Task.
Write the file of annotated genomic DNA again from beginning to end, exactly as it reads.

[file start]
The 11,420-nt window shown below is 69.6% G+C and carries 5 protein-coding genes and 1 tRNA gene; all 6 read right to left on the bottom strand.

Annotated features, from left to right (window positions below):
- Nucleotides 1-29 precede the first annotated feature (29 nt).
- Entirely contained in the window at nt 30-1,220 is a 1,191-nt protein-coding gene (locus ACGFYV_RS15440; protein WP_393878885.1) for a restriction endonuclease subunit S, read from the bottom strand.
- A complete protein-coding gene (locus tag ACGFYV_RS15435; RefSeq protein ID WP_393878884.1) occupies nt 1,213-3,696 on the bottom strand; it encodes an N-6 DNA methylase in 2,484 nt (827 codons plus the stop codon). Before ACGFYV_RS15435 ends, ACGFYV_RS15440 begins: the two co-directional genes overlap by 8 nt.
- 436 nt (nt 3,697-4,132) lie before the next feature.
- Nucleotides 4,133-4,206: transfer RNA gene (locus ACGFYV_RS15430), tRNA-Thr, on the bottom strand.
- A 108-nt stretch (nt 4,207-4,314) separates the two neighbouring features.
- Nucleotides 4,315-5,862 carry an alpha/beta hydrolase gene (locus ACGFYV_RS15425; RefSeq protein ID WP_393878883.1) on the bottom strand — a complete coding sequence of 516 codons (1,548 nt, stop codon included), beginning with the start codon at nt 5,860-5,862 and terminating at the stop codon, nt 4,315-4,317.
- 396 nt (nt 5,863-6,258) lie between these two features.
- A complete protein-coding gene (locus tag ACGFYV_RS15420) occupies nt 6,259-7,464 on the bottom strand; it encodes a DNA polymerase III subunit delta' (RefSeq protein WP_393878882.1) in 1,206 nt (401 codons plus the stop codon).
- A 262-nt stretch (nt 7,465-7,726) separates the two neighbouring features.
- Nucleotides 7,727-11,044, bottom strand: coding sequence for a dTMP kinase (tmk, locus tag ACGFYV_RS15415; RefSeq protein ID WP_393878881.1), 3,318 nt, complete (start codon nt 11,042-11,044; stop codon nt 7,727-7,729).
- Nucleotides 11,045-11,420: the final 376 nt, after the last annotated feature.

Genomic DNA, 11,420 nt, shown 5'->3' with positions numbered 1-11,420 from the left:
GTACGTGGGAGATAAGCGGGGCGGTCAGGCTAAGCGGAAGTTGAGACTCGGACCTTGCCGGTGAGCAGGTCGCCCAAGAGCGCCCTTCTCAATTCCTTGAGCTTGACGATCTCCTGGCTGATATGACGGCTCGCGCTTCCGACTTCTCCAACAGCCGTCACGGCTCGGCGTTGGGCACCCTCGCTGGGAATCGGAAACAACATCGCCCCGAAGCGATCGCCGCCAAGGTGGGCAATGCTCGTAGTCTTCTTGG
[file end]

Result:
The 11,420-nt window shown below is 69.6% G+C and carries 5 protein-coding genes and 1 tRNA gene; all 6 read right to left on the bottom strand.

Annotated features, from left to right (window positions below):
- Nucleotides 1-29 precede the first annotated feature (29 nt).
- Entirely contained in the window at nt 30-1,220 is a 1,191-nt protein-coding gene (locus ACGFYV_RS15440; protein WP_393878885.1) for a restriction endonuclease subunit S, read from the bottom strand.
- A complete protein-coding gene (locus tag ACGFYV_RS15435; RefSeq protein ID WP_393878884.1) occupies nt 1,213-3,696 on the bottom strand; it encodes an N-6 DNA methylase in 2,484 nt (827 codons plus the stop codon). Before ACGFYV_RS15435 ends, ACGFYV_RS15440 begins: the two co-directional genes overlap by 8 nt.
- 436 nt (nt 3,697-4,132) lie before the next feature.
- Nucleotides 4,133-4,206: transfer RNA gene (locus ACGFYV_RS15430), tRNA-Thr, on the bottom strand.
- A 108-nt stretch (nt 4,207-4,314) separates the two neighbouring features.
- Nucleotides 4,315-5,862 carry an alpha/beta hydrolase gene (locus ACGFYV_RS15425; RefSeq protein ID WP_393878883.1) on the bottom strand — a complete coding sequence of 516 codons (1,548 nt, stop codon included), beginning with the start codon at nt 5,860-5,862 and terminating at the stop codon, nt 4,315-4,317.
- 396 nt (nt 5,863-6,258) lie between these two features.
- A complete protein-coding gene (locus tag ACGFYV_RS15420) occupies nt 6,259-7,464 on the bottom strand; it encodes a DNA polymerase III subunit delta' (RefSeq protein WP_393878882.1) in 1,206 nt (401 codons plus the stop codon).
- A 262-nt stretch (nt 7,465-7,726) separates the two neighbouring features.
- Nucleotides 7,727-11,044, bottom strand: coding sequence for a dTMP kinase (tmk, locus tag ACGFYV_RS15415; RefSeq protein ID WP_393878881.1), 3,318 nt, complete (start codon nt 11,042-11,044; stop codon nt 7,727-7,729).
- Nucleotides 11,045-11,420: the final 376 nt, after the last annotated feature.

Genomic DNA, 11,420 nt, shown 5'->3' with positions numbered 1-11,420 from the left:
GTACGTGGGAGATAAGCGGGGCGGTCAGGCTAAGCGGAAGTTGAGACTCGGACCTTGCCGGTGAGCAGGTCGCCCAAGAGCGCCCTTCTCAATTCCTTGAGCTTGACGATCTCCTGGCTGATATGACGGCTCGCGCTTCCGACTTCTCCAACAGCCGTCACGGCTCGGCGTTGGGCACCCTCGCTGGGAATCGGAAACAACATCGCCCCGAAGCGATCGCCGCCAAGGTGGGCAATGCTCGTAGTCTTCTTGG